DECATUR, Ala. - Three young fishermen experienced some scary moments on the water late Saturday night in the Tennessee River.
According to the Morgan County Rescue Squad, three teenagers from Franklin, Georgia launched their boat from Ingalls Harbor to head west to participate in a bow hunting fishing tournament. Soon after they launched, though, they saw that the river was too rough and started to head back in.
Their boat capsized in the rough waters, throwing the teens and all their equipment in the water. They were able to climb on the boat and yell for help, and three hours later, it came. None of the three had life jackets on, though.
The teens had life jackets with them, but were not wearing then. "This was an eye opener for the teens. All three said they would never get in a boat without a life jacket on," according to the Morgan County Rescue Squad's statement.
Patrick Slappey and Joey Turner spotted the teenagers and took them to shore, before calling 9-1-1. The Morgan County Rescue Squad was then able to retrieve the teenager's capsized boat.
The rescuers say not wearing a life jacket is the last thing you want to forget when you're on the water. “That river can turn pretty bad in certain weather conditions. You get a lot of wind and it can get three to four foot swells out there, white caps," says Joey Turner.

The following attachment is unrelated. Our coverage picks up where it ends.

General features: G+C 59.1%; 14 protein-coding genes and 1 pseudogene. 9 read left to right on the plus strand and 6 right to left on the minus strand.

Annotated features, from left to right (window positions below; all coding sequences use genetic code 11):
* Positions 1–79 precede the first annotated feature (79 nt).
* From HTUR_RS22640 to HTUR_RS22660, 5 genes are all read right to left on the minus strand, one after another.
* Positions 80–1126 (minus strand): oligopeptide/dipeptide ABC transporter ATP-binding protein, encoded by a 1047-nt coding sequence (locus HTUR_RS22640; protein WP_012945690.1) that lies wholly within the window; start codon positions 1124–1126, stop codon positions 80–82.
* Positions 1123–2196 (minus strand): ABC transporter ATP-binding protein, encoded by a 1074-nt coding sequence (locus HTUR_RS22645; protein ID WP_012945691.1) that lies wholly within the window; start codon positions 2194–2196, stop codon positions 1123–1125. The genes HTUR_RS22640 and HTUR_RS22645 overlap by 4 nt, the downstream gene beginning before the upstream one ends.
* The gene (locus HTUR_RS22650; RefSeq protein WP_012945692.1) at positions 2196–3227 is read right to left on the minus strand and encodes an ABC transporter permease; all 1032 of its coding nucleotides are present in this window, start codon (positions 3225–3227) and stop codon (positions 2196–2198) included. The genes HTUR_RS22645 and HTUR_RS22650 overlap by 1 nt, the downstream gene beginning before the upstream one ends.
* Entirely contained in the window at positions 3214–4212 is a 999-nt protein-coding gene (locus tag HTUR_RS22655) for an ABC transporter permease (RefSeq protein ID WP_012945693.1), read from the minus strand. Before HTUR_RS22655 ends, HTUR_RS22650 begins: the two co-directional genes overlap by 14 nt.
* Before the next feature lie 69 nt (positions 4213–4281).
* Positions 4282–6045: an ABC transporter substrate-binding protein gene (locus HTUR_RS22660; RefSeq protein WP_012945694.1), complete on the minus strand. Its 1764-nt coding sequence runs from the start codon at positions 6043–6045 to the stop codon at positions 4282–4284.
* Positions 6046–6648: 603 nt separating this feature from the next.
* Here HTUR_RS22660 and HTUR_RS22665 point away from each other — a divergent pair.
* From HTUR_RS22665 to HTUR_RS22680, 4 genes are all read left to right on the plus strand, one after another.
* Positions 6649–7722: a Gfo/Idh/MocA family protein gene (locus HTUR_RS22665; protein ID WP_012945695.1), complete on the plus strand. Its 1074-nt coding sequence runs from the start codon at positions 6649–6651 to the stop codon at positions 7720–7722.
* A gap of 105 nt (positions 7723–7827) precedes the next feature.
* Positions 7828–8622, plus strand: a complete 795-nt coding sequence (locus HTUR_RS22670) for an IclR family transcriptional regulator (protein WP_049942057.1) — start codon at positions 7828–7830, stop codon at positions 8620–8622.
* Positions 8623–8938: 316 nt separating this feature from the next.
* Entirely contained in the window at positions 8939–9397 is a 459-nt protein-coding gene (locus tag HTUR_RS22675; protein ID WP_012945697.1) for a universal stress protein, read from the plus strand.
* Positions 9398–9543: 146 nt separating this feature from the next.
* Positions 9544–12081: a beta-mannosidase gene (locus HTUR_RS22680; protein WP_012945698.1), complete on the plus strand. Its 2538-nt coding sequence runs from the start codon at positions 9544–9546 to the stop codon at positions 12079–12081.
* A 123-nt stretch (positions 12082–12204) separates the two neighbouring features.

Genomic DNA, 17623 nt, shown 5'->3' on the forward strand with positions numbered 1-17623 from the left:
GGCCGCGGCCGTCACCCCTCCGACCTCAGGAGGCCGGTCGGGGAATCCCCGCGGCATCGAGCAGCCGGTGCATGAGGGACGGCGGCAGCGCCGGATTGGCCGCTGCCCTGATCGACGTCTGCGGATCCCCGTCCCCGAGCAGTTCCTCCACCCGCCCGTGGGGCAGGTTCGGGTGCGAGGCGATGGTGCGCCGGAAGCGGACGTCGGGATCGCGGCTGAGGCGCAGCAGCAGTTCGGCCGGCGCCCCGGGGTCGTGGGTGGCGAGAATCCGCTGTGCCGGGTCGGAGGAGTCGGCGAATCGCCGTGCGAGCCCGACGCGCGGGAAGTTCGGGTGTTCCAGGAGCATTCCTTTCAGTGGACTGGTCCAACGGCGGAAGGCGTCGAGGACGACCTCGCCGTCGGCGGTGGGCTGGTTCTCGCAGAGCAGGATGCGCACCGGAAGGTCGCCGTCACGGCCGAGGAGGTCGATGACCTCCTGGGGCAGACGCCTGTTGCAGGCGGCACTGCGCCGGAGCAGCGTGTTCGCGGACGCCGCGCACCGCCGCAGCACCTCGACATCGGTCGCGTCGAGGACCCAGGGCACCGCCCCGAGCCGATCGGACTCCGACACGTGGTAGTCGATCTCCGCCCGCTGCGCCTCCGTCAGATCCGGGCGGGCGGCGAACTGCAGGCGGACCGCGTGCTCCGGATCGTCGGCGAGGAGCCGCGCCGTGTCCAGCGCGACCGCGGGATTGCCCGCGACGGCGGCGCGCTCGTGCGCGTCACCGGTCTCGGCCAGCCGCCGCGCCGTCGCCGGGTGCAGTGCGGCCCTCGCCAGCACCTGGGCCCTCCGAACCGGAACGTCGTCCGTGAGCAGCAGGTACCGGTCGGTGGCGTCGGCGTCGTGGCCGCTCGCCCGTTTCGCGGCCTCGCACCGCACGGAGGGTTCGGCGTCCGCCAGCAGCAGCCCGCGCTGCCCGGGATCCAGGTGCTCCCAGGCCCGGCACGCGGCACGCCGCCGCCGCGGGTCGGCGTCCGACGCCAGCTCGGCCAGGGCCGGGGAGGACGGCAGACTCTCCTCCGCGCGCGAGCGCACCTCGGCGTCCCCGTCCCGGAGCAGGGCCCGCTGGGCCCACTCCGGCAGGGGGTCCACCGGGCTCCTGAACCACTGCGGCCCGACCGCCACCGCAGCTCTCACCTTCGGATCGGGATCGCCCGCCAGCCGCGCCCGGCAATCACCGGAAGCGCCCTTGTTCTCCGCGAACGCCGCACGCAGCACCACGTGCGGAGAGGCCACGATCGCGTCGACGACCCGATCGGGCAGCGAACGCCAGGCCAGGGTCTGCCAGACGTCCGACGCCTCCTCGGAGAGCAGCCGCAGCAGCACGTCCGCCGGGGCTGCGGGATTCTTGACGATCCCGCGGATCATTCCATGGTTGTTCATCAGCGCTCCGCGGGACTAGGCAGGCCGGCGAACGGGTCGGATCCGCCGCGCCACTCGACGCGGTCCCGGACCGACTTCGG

Another teenager had a pair of waders on when the boat flipped. They instantly filled up with water, and he could have sunk to the bottom, but was able to grab onto a nearby floating bucket.
Once the teenagers got back to Ingalls Harbor in Decatur, Joey called 9-1-1 and the Morgan County Rescue Squad was able to retrieve the boy's boat. Patrick and Joey also got a hero's welcome from one of the teenager's parents. “The dad, as soon as he came up, he just ran up to us and shook our hand and hugged our neck," says Slappey.
They may not have won their fishing tournament, but both friends agree, just helping those guys out, was winning enough.
Patrick and Joey say they're just happy this was a rescue mission and not a recovery mission, and for good reason. Last year, they were one of the first out to help search for a drowning victim in Spring Creek. They say they're always happy to help out in these searches because it's the right thing to do.